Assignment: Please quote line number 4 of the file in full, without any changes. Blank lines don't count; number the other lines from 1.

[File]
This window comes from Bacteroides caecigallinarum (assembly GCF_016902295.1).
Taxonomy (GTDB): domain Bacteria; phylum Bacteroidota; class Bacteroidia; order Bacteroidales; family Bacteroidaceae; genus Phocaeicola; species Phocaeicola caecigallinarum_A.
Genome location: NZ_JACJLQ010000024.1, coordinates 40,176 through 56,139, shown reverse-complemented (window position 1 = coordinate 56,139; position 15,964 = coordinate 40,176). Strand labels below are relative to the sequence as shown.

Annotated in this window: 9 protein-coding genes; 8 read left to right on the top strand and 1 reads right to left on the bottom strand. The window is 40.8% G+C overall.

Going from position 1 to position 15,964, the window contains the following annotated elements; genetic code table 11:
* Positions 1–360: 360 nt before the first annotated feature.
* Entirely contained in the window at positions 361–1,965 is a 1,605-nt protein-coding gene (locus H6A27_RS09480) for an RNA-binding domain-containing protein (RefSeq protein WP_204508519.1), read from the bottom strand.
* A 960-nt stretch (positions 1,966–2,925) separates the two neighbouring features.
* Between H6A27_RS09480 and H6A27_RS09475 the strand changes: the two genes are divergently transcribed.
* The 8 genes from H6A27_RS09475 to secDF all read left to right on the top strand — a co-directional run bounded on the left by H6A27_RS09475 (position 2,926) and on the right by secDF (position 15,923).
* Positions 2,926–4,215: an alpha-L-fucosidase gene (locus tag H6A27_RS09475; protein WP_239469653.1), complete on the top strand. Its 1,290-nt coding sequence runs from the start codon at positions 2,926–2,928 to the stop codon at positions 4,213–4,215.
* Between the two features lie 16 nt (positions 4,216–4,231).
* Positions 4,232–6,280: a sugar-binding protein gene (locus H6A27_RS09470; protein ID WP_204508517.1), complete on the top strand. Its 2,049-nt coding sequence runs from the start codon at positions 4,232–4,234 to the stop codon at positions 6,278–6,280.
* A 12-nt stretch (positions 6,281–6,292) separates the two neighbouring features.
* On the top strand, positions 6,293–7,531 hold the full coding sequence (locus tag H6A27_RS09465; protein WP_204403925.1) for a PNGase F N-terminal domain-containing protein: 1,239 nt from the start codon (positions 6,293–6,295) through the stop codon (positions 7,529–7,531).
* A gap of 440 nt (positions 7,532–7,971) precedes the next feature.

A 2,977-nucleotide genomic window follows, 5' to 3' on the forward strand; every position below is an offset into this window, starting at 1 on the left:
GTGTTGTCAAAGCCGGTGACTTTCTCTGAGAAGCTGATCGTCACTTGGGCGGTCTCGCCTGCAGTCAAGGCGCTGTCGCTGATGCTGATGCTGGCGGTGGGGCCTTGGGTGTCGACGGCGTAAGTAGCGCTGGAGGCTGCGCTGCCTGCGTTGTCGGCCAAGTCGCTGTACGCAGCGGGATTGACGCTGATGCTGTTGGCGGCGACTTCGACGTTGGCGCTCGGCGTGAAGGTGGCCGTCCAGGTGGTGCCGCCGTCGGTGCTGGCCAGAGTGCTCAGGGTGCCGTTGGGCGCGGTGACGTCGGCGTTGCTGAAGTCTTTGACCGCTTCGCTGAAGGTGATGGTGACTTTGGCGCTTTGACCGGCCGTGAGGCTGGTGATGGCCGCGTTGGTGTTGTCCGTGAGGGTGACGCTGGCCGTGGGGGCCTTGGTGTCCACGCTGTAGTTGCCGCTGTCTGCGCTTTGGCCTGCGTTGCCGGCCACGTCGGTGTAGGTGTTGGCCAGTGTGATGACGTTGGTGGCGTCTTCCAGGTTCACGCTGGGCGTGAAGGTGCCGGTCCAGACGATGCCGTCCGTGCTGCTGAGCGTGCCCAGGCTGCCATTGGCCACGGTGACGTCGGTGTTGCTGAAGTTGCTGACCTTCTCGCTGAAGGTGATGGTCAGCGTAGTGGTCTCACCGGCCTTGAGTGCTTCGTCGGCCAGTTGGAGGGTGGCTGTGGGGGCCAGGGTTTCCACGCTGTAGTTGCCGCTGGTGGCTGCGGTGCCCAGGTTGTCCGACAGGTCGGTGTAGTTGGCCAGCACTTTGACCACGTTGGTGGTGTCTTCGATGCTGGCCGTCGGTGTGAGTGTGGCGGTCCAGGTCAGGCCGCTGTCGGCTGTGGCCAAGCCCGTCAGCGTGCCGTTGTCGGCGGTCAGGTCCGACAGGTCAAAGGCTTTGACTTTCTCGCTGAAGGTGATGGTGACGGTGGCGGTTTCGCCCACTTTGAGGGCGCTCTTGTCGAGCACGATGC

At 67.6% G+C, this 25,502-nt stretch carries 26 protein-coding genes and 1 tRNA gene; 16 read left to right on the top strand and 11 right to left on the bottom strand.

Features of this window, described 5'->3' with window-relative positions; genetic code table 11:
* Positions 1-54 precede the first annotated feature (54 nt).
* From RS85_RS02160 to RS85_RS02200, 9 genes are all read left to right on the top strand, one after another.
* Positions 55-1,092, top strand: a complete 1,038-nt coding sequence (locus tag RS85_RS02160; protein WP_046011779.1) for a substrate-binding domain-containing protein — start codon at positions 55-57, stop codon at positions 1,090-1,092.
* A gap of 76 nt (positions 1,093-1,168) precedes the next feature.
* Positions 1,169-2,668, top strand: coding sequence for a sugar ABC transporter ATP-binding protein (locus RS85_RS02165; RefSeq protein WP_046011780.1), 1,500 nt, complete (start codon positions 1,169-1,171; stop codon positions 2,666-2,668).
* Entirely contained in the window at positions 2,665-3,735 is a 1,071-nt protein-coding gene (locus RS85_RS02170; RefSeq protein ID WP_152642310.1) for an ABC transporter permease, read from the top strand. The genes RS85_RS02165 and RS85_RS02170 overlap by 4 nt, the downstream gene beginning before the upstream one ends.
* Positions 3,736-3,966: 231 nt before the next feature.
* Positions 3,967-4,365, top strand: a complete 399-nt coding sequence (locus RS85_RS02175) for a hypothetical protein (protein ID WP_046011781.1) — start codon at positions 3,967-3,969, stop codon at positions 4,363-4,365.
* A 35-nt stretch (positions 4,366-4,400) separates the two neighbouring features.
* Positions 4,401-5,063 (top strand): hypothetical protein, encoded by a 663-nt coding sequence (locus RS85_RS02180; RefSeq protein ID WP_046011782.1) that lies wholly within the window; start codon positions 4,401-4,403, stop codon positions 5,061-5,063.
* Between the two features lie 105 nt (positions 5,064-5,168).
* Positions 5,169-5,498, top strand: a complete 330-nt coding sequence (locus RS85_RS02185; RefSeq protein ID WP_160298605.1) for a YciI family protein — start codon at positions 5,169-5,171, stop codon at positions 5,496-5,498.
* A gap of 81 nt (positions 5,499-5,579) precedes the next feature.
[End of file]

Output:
Annotated in this window: 9 protein-coding genes; 8 read left to right on the top strand and 1 reads right to left on the bottom strand. The window is 40.8% G+C overall.